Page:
The current era of standards and accountability in U.S. public schooling narrows recognition and assessment to an almost exclusive focus on the production of test scores as legitimate markers of student achievement. This climate prevents rather than encourages democratic forms of exchange within and across social worlds. Via a case study of one student’s experience in a project on the civil rights movement, I present the concept of unalienated recognition to describe a form of democratic exchange that centers on what students produce through community-based projects.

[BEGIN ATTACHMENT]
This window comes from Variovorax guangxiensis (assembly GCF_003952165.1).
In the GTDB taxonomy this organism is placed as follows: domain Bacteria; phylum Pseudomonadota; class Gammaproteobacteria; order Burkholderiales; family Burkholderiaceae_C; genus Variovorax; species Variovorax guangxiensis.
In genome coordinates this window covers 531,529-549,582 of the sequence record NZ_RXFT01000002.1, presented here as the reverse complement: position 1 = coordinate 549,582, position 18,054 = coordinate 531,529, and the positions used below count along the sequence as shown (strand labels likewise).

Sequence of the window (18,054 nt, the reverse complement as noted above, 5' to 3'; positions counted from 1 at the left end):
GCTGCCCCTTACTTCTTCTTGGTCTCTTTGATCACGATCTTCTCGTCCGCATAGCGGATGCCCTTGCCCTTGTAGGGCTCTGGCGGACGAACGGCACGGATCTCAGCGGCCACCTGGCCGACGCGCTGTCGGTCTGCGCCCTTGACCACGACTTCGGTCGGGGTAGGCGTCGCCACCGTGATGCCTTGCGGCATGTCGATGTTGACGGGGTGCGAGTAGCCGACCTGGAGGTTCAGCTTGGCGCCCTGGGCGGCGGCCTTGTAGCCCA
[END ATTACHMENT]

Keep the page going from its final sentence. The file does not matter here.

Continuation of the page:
Unalienated Recognition as a Feature of Democratic Schooling.
Democracy and Education,
(2), Article 3.
Available at: http://democracyeducationjournal.org/home/vol20/iss2/3